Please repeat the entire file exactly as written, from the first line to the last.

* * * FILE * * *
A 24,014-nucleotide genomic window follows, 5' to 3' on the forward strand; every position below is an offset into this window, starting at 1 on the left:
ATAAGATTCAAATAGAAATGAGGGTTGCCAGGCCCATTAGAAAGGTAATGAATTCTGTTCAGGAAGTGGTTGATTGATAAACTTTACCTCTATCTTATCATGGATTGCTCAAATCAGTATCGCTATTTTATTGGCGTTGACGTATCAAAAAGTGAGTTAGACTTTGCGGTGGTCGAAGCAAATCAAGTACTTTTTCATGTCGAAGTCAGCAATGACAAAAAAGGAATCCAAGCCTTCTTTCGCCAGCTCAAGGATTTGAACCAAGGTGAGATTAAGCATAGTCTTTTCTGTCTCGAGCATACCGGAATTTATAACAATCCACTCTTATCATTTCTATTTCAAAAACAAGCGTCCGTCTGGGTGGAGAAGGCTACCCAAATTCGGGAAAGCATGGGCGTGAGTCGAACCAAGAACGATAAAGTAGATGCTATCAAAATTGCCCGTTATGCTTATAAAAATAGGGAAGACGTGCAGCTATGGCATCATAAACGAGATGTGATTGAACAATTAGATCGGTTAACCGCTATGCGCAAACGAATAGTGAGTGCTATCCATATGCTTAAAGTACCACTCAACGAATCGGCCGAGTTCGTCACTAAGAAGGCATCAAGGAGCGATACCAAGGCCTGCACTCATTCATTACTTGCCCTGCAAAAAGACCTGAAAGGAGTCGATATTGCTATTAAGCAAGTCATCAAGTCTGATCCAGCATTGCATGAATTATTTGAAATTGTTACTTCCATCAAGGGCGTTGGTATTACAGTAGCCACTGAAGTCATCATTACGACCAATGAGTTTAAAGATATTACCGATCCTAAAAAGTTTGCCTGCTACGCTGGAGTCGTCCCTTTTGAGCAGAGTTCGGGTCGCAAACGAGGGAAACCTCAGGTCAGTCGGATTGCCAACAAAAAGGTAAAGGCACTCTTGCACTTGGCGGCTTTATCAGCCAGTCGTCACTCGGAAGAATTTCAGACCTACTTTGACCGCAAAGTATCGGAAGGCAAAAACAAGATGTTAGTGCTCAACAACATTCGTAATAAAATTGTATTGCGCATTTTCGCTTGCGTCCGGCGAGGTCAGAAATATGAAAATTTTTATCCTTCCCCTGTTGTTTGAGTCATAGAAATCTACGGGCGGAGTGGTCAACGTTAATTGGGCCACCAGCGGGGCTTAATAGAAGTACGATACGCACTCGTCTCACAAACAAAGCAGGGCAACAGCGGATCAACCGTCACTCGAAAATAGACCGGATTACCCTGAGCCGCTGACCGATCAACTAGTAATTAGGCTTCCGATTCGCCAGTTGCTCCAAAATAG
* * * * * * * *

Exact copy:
A 24,014-nucleotide genomic window follows, 5' to 3' on the forward strand; every position below is an offset into this window, starting at 1 on the left:
ATAAGATTCAAATAGAAATGAGGGTTGCCAGGCCCATTAGAAAGGTAATGAATTCTGTTCAGGAAGTGGTTGATTGATAAACTTTACCTCTATCTTATCATGGATTGCTCAAATCAGTATCGCTATTTTATTGGCGTTGACGTATCAAAAAGTGAGTTAGACTTTGCGGTGGTCGAAGCAAATCAAGTACTTTTTCATGTCGAAGTCAGCAATGACAAAAAAGGAATCCAAGCCTTCTTTCGCCAGCTCAAGGATTTGAACCAAGGTGAGATTAAGCATAGTCTTTTCTGTCTCGAGCATACCGGAATTTATAACAATCCACTCTTATCATTTCTATTTCAAAAACAAGCGTCCGTCTGGGTGGAGAAGGCTACCCAAATTCGGGAAAGCATGGGCGTGAGTCGAACCAAGAACGATAAAGTAGATGCTATCAAAATTGCCCGTTATGCTTATAAAAATAGGGAAGACGTGCAGCTATGGCATCATAAACGAGATGTGATTGAACAATTAGATCGGTTAACCGCTATGCGCAAACGAATAGTGAGTGCTATCCATATGCTTAAAGTACCACTCAACGAATCGGCCGAGTTCGTCACTAAGAAGGCATCAAGGAGCGATACCAAGGCCTGCACTCATTCATTACTTGCCCTGCAAAAAGACCTGAAAGGAGTCGATATTGCTATTAAGCAAGTCATCAAGTCTGATCCAGCATTGCATGAATTATTTGAAATTGTTACTTCCATCAAGGGCGTTGGTATTACAGTAGCCACTGAAGTCATCATTACGACCAATGAGTTTAAAGATATTACCGATCCTAAAAAGTTTGCCTGCTACGCTGGAGTCGTCCCTTTTGAGCAGAGTTCGGGTCGCAAACGAGGGAAACCTCAGGTCAGTCGGATTGCCAACAAAAAGGTAAAGGCACTCTTGCACTTGGCGGCTTTATCAGCCAGTCGTCACTCGGAAGAATTTCAGACCTACTTTGACCGCAAAGTATCGGAAGGCAAAAACAAGATGTTAGTGCTCAACAACATTCGTAATAAAATTGTATTGCGCATTTTCGCTTGCGTCCGGCGAGGTCAGAAATATGAAAATTTTTATCCTTCCCCTGTTGTTTGAGTCATAGAAATCTACGGGCGGAGTGGTCAACGTTAATTGGGCCACCAGCGGGGCTTAATAGAAGTACGATACGCACTCGTCTCACAAACAAAGCAGGGCAACAGCGGATCAACCGTCACTCGAAAATAGACCGGATTACCCTGAGCCGCTGACCGATCAACTAGTAATTAGGCTTCCGATTCGCCAGTTGCTCCAAAATAG